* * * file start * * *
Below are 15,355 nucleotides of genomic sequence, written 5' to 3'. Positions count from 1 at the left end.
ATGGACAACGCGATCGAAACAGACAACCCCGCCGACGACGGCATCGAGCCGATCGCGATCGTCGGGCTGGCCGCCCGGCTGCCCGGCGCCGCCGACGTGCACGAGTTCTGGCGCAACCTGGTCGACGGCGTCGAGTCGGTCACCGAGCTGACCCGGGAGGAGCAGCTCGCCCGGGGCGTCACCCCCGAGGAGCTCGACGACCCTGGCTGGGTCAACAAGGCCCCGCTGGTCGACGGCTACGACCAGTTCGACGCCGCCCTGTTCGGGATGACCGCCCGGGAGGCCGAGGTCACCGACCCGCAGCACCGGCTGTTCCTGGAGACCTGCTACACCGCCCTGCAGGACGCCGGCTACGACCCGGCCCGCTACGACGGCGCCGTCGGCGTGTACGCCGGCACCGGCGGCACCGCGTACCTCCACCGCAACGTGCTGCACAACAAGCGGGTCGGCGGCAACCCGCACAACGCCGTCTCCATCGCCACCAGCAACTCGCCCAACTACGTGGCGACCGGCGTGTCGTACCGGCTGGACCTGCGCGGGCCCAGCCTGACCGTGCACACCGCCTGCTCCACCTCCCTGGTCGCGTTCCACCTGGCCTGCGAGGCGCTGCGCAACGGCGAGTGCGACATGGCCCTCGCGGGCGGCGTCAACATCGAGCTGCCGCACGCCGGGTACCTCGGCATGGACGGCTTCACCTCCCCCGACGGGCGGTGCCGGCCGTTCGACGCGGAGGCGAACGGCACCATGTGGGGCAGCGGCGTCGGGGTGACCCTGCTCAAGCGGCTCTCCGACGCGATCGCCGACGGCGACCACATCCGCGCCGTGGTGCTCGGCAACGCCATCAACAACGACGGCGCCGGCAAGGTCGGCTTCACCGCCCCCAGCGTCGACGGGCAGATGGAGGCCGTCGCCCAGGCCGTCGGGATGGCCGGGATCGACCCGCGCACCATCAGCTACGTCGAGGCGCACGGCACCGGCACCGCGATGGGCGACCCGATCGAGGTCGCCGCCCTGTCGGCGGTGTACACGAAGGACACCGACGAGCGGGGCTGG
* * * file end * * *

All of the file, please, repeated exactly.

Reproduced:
Below are 15,355 nucleotides of genomic sequence, written 5' to 3'. Positions count from 1 at the left end.
ATGGACAACGCGATCGAAACAGACAACCCCGCCGACGACGGCATCGAGCCGATCGCGATCGTCGGGCTGGCCGCCCGGCTGCCCGGCGCCGCCGACGTGCACGAGTTCTGGCGCAACCTGGTCGACGGCGTCGAGTCGGTCACCGAGCTGACCCGGGAGGAGCAGCTCGCCCGGGGCGTCACCCCCGAGGAGCTCGACGACCCTGGCTGGGTCAACAAGGCCCCGCTGGTCGACGGCTACGACCAGTTCGACGCCGCCCTGTTCGGGATGACCGCCCGGGAGGCCGAGGTCACCGACCCGCAGCACCGGCTGTTCCTGGAGACCTGCTACACCGCCCTGCAGGACGCCGGCTACGACCCGGCCCGCTACGACGGCGCCGTCGGCGTGTACGCCGGCACCGGCGGCACCGCGTACCTCCACCGCAACGTGCTGCACAACAAGCGGGTCGGCGGCAACCCGCACAACGCCGTCTCCATCGCCACCAGCAACTCGCCCAACTACGTGGCGACCGGCGTGTCGTACCGGCTGGACCTGCGCGGGCCCAGCCTGACCGTGCACACCGCCTGCTCCACCTCCCTGGTCGCGTTCCACCTGGCCTGCGAGGCGCTGCGCAACGGCGAGTGCGACATGGCCCTCGCGGGCGGCGTCAACATCGAGCTGCCGCACGCCGGGTACCTCGGCATGGACGGCTTCACCTCCCCCGACGGGCGGTGCCGGCCGTTCGACGCGGAGGCGAACGGCACCATGTGGGGCAGCGGCGTCGGGGTGACCCTGCTCAAGCGGCTCTCCGACGCGATCGCCGACGGCGACCACATCCGCGCCGTGGTGCTCGGCAACGCCATCAACAACGACGGCGCCGGCAAGGTCGGCTTCACCGCCCCCAGCGTCGACGGGCAGATGGAGGCCGTCGCCCAGGCCGTCGGGATGGCCGGGATCGACCCGCGCACCATCAGCTACGTCGAGGCGCACGGCACCGGCACCGCGATGGGCGACCCGATCGAGGTCGCCGCCCTGTCGGCGGTGTACACGAAGGACACCGACGAGCGGGGCTGG